Now I might hammer out the first draft in about 41 days.  But then comes re-reading, re-writing, and proofreading.  And that can take a couple of months.  But I'm still impressed with how fast this is going.  I just hope I'm keeping the quality up to my standards.  If not, the re-writing process will be a drag.

Sunday, March 24, 2013

Sunday Six: Missile Lock

Today's Sunday Six from Chapter Twelve of Rock Killer:

Cole smiled, wrinkling her piggy face.  "I've got missile lock."

"Fire a missile," Griffin said.  "Let's see what she does."

Cole punched a button on her console and the ship shuddered. 

Out the bridge window, they saw the flame of the missile's exhaust as it slung itself at the rock.

Wednesday, March 20, 2013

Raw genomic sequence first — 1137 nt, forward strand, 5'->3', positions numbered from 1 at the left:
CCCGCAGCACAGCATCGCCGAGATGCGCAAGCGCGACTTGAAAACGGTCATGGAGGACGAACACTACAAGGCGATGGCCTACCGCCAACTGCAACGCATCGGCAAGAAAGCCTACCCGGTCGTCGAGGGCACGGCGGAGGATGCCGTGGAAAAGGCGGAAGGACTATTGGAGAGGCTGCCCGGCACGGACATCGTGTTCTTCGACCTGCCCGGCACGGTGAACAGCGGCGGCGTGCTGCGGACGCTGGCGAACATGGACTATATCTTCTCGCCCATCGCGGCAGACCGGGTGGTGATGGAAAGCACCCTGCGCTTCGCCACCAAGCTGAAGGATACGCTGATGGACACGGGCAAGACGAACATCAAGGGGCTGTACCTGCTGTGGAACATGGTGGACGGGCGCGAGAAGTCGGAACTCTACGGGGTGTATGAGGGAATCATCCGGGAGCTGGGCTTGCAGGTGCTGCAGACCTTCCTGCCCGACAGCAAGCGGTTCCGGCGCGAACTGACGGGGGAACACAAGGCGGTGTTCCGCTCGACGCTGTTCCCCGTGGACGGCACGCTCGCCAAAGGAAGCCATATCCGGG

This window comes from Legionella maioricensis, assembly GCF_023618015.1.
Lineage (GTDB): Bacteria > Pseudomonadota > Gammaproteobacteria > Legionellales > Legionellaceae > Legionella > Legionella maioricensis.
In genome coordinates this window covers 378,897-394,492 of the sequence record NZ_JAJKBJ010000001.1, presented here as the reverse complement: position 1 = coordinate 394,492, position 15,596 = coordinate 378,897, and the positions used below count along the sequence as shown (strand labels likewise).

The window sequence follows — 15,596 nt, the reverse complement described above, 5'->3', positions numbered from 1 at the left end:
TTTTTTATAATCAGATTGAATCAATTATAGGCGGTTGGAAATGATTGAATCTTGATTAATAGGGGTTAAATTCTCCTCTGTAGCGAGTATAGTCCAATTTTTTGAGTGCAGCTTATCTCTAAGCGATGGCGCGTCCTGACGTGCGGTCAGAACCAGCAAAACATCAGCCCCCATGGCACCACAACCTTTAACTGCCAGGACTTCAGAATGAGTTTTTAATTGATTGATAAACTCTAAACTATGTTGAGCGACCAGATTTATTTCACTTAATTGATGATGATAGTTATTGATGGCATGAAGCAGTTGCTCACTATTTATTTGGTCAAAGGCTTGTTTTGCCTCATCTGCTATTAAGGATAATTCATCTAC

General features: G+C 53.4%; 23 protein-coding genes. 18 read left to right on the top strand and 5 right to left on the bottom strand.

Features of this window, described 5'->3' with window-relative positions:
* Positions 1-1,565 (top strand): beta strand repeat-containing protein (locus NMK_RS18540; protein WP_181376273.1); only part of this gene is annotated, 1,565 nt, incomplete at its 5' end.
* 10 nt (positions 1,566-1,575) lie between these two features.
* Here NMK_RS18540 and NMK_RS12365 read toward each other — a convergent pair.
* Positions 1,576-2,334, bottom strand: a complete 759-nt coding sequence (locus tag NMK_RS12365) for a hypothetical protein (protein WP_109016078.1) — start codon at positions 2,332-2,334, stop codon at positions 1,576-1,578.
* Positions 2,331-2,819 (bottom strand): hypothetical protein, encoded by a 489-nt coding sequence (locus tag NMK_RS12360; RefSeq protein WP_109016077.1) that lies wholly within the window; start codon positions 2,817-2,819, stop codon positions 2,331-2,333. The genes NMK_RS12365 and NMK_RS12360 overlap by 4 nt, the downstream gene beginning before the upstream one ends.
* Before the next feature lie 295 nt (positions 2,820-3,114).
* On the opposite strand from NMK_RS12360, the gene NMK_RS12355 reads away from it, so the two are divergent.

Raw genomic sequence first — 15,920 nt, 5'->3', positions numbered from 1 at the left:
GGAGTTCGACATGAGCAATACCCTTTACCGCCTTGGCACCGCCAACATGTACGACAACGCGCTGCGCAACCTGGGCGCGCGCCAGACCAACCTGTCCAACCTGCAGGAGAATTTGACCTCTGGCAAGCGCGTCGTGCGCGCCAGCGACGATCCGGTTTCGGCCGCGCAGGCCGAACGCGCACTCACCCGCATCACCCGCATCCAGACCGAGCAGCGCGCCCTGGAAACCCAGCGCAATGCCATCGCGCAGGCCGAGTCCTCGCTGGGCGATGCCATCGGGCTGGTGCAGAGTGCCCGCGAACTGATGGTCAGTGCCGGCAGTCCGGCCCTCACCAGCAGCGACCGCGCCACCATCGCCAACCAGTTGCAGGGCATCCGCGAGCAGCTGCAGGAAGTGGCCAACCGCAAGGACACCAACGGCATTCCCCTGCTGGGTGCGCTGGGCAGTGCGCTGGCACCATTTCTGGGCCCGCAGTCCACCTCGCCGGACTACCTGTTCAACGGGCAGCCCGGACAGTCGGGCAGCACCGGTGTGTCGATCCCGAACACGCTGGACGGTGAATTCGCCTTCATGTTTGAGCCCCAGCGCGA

Useful Links

If you're like me when you write, you do a lot of research to make sure you get things accurate.  The past two days as I work on the fourth Adepts Novel (still untitled but I'm having some ideas), were research heavy.  Today I had to deal with time zones . . . a lot.  Horrible things, these time zones.  My main character was flying from Tehran, Iran (in 1976, before the revolution) to New Orleans on a military VIP small jet (a "VC-140 Jetstar").  Because of the plane's range, it had to stop at Rhein-Main Air Force Base in West Germany and St. Johns in Newfoundland, Canada, before getting to New Orleans.

Here was my challenge: the plane left Tehran at about 6:00 P.M. on May 10, 1976.  When would it land in West Germany, Canada, and finally New Orleans?  I figured each leg would last about 6 hours.  So it would land in Germany at about midnight, Tehran time.  But what time was that in Germany?  And Iran is one of those weird half-hour off time zones.  And so is St. Johns (but of course, Germany and New Orleans aren't).  This got beyond my ability to easily calculate.